In general, mainstream newspapers favored the central government's decision to revoke Catalonia's autonomy, though one wondered if the measures had gone far enough. Some press celebrated the new "Catalan republic."
The daily newspaper La Vanguardia, which blends moderate Catalan nationalism with centrist sensibilities, welcomed the announcement of regional elections after Spanish Prime Minister Mariano Rajoy revoked the region's autonomy. "We applaud Rajoy for his decision," the paper wrote.
The newspaper also condemned Catalan President Carles Puigdemont, whom Rajoy ordered removed from office, for "unacceptably and repeatedly" ignoring the will of unionists who wished to stay part of Spain.
"We have said on several occasions that elections seemed to us the best solution to untangle the convoluted Catalan political situation," the newspaper wrote. "We continue affirming it."
La Vanguardia also noted the historic nature of Friday's events. "It's difficult to imagine a more transcendental day, of greater and more decisive political intensity than yesterday," the paper wrote, noting the fact that central government's seizure of power over the region had come so swiftly after the legislature declared independence. "Catalonia, a land very prone in recent times to historic days, probably saw the most historic of all yesterday," La Vanguardia wrote.
The Catalan-language newspaper El Punt Avui gave positive coverage to the declaration of a new Catalan republic. "Hola, Republica!" the front page trumpeted.
The newspaper, which began publication in Girona, the heartland of Catalonia's independence movement, noted that things would not be easy.
"We face difficult days in which controlling the streets and the economy will be the key to the future of the new republic," an editorial read. "The EU and most of its member states, along with the US, have aligned themselves with the Spanish government." The newspaper noted that European Council President Donald Tusk had urged Spain's central authorities to find a peaceful resolution.
El Punt Avui also espoused peace: "The defense of our institutions is crucial and must be carried out with the wisdom and the peaceful determination shown so far in the process of building the new country, establishing bridges of dialogue to normalize the situation and keep the country in the bounds of peace, civility and dignity."
'Many thanks, Catalonia'
Gara, a successor to the leftist Basque nationalist newspaper Egin, also splashed the proclamation of the Catalan republic on its front page. The paper displayed a large photo of celebrating Catalans and heralded the declaration of independence as a success.
"The Catalan Republic has moved the frontiers of Europe, whether Europe and those who manage it like it or not; not only the physical borders but also the political ones, which mark the difference between justice and injustice, freedom and submission, democracy and totalitarianism," the paper wrote. "For all of this, many thanks Catalonia!"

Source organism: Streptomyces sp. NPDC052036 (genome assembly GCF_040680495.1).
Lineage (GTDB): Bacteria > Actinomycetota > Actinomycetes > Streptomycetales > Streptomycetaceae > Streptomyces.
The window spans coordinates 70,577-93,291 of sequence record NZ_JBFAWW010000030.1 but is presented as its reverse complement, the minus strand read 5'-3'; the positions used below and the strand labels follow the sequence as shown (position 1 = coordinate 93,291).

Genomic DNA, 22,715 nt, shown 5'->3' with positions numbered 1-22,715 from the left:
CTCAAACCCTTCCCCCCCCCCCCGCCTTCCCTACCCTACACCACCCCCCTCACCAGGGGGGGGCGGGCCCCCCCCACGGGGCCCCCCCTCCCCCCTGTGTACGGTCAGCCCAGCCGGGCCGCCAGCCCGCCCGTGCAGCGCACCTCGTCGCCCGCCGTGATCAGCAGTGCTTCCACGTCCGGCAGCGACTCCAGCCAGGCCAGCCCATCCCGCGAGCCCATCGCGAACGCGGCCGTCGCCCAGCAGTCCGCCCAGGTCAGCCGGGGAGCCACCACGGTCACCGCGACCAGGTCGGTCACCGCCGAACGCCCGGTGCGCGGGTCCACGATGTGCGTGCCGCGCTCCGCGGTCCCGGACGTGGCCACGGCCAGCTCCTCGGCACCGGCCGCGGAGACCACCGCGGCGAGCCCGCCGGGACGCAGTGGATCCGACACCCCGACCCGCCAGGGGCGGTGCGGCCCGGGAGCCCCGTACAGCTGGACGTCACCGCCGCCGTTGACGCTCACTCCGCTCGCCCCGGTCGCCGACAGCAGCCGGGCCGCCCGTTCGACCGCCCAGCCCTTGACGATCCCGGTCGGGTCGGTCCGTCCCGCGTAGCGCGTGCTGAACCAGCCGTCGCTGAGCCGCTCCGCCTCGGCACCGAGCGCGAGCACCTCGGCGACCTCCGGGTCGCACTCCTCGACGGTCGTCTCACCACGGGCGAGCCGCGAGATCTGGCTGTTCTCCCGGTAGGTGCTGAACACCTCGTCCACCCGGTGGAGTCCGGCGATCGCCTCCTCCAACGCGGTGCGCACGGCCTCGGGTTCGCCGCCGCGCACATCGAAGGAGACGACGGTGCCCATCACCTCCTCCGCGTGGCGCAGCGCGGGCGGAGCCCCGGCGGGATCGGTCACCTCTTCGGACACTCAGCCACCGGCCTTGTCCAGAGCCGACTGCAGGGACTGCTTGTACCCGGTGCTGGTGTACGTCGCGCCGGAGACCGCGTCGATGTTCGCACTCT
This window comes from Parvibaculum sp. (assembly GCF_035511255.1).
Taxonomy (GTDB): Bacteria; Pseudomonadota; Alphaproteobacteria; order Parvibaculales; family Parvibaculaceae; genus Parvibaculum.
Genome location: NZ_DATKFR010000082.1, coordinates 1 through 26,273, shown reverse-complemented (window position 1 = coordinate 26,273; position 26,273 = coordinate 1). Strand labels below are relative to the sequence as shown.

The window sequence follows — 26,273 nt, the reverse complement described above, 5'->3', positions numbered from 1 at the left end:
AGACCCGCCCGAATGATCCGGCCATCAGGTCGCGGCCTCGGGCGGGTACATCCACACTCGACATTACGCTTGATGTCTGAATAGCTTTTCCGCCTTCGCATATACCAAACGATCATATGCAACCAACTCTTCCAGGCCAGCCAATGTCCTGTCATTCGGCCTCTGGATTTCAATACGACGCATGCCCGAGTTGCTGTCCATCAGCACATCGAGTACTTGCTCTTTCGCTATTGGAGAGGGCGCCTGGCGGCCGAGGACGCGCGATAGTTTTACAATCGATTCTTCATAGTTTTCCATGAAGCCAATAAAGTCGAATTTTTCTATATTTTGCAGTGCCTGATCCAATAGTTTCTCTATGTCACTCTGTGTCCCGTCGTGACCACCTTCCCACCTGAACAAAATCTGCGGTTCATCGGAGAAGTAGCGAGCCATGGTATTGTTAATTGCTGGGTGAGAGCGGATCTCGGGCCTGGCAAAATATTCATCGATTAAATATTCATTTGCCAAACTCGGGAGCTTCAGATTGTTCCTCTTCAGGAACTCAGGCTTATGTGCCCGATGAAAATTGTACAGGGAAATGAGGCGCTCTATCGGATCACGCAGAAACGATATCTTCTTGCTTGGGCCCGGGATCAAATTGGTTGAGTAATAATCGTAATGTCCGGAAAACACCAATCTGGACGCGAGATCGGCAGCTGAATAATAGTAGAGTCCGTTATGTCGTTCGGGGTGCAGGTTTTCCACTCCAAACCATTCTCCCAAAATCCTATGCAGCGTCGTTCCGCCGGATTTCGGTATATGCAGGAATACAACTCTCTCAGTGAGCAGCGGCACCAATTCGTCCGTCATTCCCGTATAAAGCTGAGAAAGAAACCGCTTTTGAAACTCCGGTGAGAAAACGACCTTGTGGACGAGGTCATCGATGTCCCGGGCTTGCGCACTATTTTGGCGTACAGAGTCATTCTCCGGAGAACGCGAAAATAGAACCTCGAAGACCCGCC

Gara acknowledged that there could be trouble ahead.
"Everyone is aware of the severity of what is coming next," the newspaper wrote. "The Spanish state, its institutions and its establishment have declared war on the people of Catalonia. They are ruthless and merciless, bellicose and obtuse."
'Democracy will prevail'
The left-leaning national daily El Pais warned that the independence declaration had "unleashed the most serious constitutional crisis that Spanish democracy has faced in its 40 years of existence."
The newspaper accused the Catalan government of lacking the courage to call snap regional elections: "With the dissolution of parliament and the bringing forward of elections to December 21, Rajoy is doing what Puigdemont ought to have done but did not dare."
El Pais remained upbeat in its assessment of what would come.
"The state, because it acts in the name of citizens and democracy, can and must triumph in this task and must do so clearly and with full confidence in itself," the newspaper wrote. "On the path that it is now taking, there can be no room for doubt about the validity of the constitution and the future of coexistence."
The government can count on the support of the European Union and "all citizens who want to continue living in a democracy that deserves such a name," the paper wrote.
"Spanish democracy, with the support of all, will prevail," El Pais proclaimed.
'Strength is needed'
The right-leaning national newspaper El Mundo's editorial pointed to the Catalan government's declaration of independence in October 1934 and the subsequent Spanish Civil War, charging that the regional government had failed to learn from history.
"On this occasion, a parliament hijacked by coup forces — and warned ad nauseam about the consequences of its actions — unilaterally declared independence and proclaimed the Catalan republic without looking back to check on the sanity and legality of such moves, or support for them from the outside," the paper wrote.
It went on to question Rajoy's decision to call elections in December without demonstratively exercising his wide-ranging powers under Article 155 to ensure the "full restoration of respect for the constitution."
"We do not hide our doubts about an uncertain electoral process," El Mundo wrote, urging measured force by the Spanish government. "It will need strength but, given the dimensions of the rebellion, that strength is legitimate," the paper wrote.